def handle(self, *args, **options):
        day = datetime.date.today()
        day = day - datetime.timedelta(days=1)
        alf = ApacheLogFile('%s/%s/%s/%s/access.log' % (
            settings.ACCESS_LOG_LOCATION,
            day.year,
            day.strftime('%m'), #month
            day.strftime('%d'), #day
        ))
        save_log(alf, day)

I use django.core.urlresolvers.resolve so that I can use my urls file and I don’t have to repeat myself.

Hits is a django model I created with a few fields for storing date and views. It uses the content types framework so that it can be tied to any of my django models.

from django.contrib.contenttypes        import generic
from django.contrib.contenttypes.models import ContentType
from django.db import models
 
class Hits(models.Model):
    date        = models.DateField()
    views       = models.IntegerField()
    # to add to any model
    content_type   = models.ForeignKey(ContentType)
    object_id      = models.PositiveIntegerField()
    content_object = generic.GenericForeignKey('content_type', 'object_id')
 
    def __unicode__(self):
        return "%s hits on %s" % (self.views, self.date)

This was added to my cron with crontab -e

#every morning on the first minute
1 0 * * * /path/to/python /path/to/manage.py parse_log > /dev/null

Displaying the Hits

On my models I added a couple methods that would look up the info in the cache or database.

    @property
    def hits_today(self):
        from datetime import date
        from django.core.cache import cache
        key = '%s%s' % (date.today(), self.get_absolute_url())
        return cache.get(key)
 
    @property
    def hits(self):
        from metrics.models import Hits
        from django.contrib.contenttypes.models import ContentType
        content_type = ContentType.objects.get_for_model(self)
        hits = Hits.objects.filter(
            content_type=content_type,
            object_id=self.id,
        ).order_by('-date')
        return hits

The hits_today method requires that you define get_absolute_url which is useful in other places as well. @property is a decorator that makes it possible to access the data with object.hits and leave off the parenthesis.

The hits method uses the content type framework again to look up the hits in the database.

Just the Basics

There is a lot more that can be done with this. This barely touches the raw data available in the logs. A few ways I’ve already started improving this is to not include known bots as hits, check the referrer to see where traffic is coming from, and save the keywords used in search engines.

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How I Made isthemarketdown.com

posted on January 21st, 2009 by Greg in Personal Projects

The idea came on inauguration day when someone was wondering how the stock market was doing. I had been to http://isobamapresident.com/ earlier in the day and the single serving site idea for the stock market came to mind.

It only took about 3 hours to create after I had the idea.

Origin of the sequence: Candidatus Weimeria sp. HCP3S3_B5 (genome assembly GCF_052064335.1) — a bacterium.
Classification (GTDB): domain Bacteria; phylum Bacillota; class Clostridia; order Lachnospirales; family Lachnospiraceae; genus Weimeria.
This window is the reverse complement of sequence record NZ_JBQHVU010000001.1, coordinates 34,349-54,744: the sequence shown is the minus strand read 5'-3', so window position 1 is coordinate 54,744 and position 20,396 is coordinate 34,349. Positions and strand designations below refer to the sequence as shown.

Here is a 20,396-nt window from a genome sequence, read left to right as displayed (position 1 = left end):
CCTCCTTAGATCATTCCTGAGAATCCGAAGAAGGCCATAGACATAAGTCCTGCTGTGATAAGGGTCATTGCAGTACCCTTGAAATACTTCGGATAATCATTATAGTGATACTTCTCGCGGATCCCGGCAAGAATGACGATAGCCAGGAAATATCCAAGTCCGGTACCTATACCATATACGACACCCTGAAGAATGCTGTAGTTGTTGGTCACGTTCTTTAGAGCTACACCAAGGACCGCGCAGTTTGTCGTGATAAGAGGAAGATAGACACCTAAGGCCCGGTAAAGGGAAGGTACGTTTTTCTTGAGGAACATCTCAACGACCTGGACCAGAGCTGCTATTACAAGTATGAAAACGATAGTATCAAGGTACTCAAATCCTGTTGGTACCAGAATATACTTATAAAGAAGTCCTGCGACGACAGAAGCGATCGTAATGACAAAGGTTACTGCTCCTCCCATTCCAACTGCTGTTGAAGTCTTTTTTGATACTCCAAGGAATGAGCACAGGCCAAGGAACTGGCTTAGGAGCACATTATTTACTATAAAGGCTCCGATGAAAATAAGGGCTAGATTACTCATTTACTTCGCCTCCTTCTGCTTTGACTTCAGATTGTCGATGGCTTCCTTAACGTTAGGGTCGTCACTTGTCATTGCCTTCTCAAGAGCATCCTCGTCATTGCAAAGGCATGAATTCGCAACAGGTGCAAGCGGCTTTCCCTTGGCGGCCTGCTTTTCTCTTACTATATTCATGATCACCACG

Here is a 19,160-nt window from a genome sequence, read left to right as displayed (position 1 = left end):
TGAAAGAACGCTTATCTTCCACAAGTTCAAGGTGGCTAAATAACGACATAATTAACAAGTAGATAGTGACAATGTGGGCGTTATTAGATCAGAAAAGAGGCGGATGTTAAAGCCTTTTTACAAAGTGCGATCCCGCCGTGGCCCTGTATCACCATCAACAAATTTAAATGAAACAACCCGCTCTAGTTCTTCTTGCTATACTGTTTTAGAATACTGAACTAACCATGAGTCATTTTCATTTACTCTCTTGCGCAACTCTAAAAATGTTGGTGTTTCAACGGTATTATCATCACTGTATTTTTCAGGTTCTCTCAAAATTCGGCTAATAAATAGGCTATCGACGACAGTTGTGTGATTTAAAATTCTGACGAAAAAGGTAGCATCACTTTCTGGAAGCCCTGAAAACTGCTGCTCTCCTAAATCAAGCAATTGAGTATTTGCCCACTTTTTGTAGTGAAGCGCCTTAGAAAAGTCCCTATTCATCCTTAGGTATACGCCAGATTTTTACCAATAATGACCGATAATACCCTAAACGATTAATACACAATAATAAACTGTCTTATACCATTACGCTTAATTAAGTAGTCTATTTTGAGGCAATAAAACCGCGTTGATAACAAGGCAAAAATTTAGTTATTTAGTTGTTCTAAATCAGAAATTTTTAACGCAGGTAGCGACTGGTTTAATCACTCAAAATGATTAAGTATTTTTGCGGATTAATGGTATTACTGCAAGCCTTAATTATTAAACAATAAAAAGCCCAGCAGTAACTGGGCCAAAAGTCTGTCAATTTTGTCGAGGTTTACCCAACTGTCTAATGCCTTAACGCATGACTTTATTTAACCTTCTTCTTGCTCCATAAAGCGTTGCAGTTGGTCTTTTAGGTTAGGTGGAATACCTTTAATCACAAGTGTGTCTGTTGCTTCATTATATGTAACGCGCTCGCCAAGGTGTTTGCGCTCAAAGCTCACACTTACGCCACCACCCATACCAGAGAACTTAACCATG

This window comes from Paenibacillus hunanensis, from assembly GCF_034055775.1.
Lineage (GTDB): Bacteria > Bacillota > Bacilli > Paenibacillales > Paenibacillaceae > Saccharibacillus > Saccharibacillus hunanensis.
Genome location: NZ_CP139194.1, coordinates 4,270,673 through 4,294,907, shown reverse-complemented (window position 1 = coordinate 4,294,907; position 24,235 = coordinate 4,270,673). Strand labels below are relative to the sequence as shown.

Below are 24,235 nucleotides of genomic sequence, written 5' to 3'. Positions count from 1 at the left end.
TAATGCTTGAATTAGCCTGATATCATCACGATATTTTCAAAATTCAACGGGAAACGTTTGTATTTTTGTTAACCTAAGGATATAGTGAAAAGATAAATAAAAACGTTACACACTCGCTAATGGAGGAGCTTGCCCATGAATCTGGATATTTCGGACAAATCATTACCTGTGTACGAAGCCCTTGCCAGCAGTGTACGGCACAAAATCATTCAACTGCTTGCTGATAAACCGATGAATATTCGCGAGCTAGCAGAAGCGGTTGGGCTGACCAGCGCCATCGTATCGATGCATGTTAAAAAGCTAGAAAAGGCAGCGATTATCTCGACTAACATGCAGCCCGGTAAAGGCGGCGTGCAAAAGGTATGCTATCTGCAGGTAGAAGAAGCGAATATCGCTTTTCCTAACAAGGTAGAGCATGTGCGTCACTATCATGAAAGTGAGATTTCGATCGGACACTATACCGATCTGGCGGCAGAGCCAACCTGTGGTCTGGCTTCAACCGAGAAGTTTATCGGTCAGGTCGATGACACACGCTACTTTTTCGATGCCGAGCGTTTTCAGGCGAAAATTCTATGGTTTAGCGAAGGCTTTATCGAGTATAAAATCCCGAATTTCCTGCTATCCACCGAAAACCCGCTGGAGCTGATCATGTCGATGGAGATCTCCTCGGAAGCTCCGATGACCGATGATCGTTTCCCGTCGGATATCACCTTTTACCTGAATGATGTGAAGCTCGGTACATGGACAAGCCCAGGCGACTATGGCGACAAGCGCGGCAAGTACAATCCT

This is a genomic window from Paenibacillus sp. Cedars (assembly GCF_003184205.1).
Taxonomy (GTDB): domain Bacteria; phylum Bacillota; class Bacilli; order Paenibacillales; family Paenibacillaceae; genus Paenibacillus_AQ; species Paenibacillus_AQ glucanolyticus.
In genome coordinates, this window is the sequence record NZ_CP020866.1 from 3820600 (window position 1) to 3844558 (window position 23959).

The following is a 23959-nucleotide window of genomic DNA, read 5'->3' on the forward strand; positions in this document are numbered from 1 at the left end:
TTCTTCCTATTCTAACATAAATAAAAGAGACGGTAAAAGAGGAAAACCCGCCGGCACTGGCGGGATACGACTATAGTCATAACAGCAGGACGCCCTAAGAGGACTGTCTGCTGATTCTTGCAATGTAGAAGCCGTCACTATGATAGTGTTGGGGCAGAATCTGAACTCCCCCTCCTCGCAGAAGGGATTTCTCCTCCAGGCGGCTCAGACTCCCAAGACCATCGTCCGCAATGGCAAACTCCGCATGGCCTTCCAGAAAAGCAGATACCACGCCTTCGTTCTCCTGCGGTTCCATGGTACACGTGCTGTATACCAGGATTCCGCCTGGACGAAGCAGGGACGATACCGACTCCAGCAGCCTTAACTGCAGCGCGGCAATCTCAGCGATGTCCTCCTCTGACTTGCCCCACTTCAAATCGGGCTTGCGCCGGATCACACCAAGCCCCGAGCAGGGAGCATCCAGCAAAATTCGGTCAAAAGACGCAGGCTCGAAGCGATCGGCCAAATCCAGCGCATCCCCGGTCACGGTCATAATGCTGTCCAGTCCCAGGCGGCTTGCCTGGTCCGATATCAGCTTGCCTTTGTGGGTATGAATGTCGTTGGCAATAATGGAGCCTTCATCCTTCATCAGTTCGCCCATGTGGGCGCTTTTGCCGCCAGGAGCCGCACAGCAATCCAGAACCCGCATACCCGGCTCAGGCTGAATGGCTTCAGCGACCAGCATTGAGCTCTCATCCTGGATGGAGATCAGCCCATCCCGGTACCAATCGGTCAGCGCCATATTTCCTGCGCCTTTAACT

First 30 minutes: Find free data. Is there a feed or API?
Next 30: I couldn’t find anything useful so I decided to scrape a website using BeautifulSoup.
Next 60: I set up a Django project to put it all together. Created a model to hold the scraped data so I wouldn’t do it every page load. Created a simple view and layed out a template file and simple stylesheet.
Next 15: I found out how to add a method to manage.py so that I could call the scraping from the command line. python manage.py market_parse
Next 15: Debugging and adjusting. I hadn’t looked at the site yet, but there weren’t that many bugs.
Last 30 minutes: add crontab for every 20 minutes on weekdays from 9-5. It took a while to get going because I needed the full python path in the crontab.

So, is the market down?

Main Page Updater for Emergencies

posted on October 3rd, 2008 by Greg in CDWS Projects

At a large institution like UCF, it is good to have a plan for emergencies. I set up a simple form that will update the main page at http://ucf.edu in an emergency so that important information can be realeased as fast as possible.

The main page is an html file that is copied every few minutes from our database driven application. This speeds up the website and cuts down on processor utilization considerably. A simple update to our cron job was added that checks if the site is in emergency mode and pulls from our other emergency page. This emergency page is created with a simple form and simple template file.

I created this page updater to be reliable and simple so that there is little turn arround time from emergency situation to information available. The form edits files in the filesystem instead of using a database that would require more complexity. There is a place to update the important information. That info is then put into the pre-built template when the user hits preview. Once the user is satisfied with the way it looks, there is a button to enable/disable the page. It updates the status that the cron job looks for and the main page will change in under a minute.